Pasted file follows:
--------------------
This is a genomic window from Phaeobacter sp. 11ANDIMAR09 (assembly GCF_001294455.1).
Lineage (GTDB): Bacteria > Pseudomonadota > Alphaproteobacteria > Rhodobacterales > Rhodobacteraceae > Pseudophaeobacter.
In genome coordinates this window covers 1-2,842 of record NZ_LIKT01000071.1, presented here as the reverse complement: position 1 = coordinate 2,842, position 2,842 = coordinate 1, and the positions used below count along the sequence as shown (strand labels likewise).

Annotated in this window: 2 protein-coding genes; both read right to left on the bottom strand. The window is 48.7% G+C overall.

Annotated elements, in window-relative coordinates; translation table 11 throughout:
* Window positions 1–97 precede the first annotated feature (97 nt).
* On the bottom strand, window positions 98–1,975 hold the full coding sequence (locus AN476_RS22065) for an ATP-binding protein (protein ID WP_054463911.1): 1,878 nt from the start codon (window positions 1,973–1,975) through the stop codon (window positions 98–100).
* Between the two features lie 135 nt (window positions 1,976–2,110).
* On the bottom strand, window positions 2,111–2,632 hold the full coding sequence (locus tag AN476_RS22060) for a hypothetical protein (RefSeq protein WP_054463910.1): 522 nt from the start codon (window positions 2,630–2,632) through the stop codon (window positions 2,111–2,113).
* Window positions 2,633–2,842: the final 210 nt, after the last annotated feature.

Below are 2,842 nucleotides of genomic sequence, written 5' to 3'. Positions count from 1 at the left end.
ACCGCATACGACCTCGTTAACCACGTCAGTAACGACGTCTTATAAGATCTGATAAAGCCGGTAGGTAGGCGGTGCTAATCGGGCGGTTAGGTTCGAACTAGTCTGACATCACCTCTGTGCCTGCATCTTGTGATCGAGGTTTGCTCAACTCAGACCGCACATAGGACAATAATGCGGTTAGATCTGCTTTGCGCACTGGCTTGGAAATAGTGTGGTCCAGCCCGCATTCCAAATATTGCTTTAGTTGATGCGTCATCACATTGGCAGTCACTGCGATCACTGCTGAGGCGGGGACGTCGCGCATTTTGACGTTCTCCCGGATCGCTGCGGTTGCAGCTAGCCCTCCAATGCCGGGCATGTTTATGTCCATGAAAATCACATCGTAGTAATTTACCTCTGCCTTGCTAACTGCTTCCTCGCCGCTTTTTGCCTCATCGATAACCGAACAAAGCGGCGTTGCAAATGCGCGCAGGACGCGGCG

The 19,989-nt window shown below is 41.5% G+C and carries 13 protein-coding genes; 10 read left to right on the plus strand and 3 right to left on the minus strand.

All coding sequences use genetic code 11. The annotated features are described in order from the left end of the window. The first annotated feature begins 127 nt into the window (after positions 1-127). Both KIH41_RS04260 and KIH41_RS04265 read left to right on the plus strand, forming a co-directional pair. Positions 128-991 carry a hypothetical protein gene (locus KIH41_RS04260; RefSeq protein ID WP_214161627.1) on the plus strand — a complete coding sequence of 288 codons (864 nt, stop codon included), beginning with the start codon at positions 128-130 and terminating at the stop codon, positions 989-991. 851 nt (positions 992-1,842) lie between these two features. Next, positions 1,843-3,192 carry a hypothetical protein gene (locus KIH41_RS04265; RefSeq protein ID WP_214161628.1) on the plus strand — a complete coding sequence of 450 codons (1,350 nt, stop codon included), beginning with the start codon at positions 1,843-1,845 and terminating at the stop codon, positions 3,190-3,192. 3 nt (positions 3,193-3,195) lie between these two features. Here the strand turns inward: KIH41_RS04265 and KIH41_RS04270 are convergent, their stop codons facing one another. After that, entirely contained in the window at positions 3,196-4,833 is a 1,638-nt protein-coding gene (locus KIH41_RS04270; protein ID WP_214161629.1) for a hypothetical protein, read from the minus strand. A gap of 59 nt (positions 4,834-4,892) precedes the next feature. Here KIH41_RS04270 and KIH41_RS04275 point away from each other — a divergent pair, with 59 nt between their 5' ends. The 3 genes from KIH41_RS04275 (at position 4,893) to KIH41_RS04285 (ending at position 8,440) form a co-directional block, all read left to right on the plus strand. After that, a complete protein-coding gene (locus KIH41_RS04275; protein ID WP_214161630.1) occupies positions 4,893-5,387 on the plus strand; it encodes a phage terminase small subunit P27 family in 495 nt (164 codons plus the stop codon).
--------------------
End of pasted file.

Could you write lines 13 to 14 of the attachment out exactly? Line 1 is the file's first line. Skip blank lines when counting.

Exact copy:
The 19,989-nt window shown below is 41.5% G+C and carries 13 protein-coding genes; 10 read left to right on the plus strand and 3 right to left on the minus strand.

All coding sequences use genetic code 11. The annotated features are described in order from the left end of the window. The first annotated feature begins 127 nt into the window (after positions 1-127). Both KIH41_RS04260 and KIH41_RS04265 read left to right on the plus strand, forming a co-directional pair. Positions 128-991 carry a hypothetical protein gene (locus KIH41_RS04260; RefSeq protein ID WP_214161627.1) on the plus strand — a complete coding sequence of 288 codons (864 nt, stop codon included), beginning with the start codon at positions 128-130 and terminating at the stop codon, positions 989-991. 851 nt (positions 992-1,842) lie between these two features. Next, positions 1,843-3,192 carry a hypothetical protein gene (locus KIH41_RS04265; RefSeq protein ID WP_214161628.1) on the plus strand — a complete coding sequence of 450 codons (1,350 nt, stop codon included), beginning with the start codon at positions 1,843-1,845 and terminating at the stop codon, positions 3,190-3,192. 3 nt (positions 3,193-3,195) lie between these two features. Here the strand turns inward: KIH41_RS04265 and KIH41_RS04270 are convergent, their stop codons facing one another. After that, entirely contained in the window at positions 3,196-4,833 is a 1,638-nt protein-coding gene (locus KIH41_RS04270; protein ID WP_214161629.1) for a hypothetical protein, read from the minus strand. A gap of 59 nt (positions 4,834-4,892) precedes the next feature. Here KIH41_RS04270 and KIH41_RS04275 point away from each other — a divergent pair, with 59 nt between their 5' ends. The 3 genes from KIH41_RS04275 (at position 4,893) to KIH41_RS04285 (ending at position 8,440) form a co-directional block, all read left to right on the plus strand. After that, a complete protein-coding gene (locus KIH41_RS04275; protein ID WP_214161630.1) occupies positions 4,893-5,387 on the plus strand; it encodes a phage terminase small subunit P27 family in 495 nt (164 codons plus the stop codon).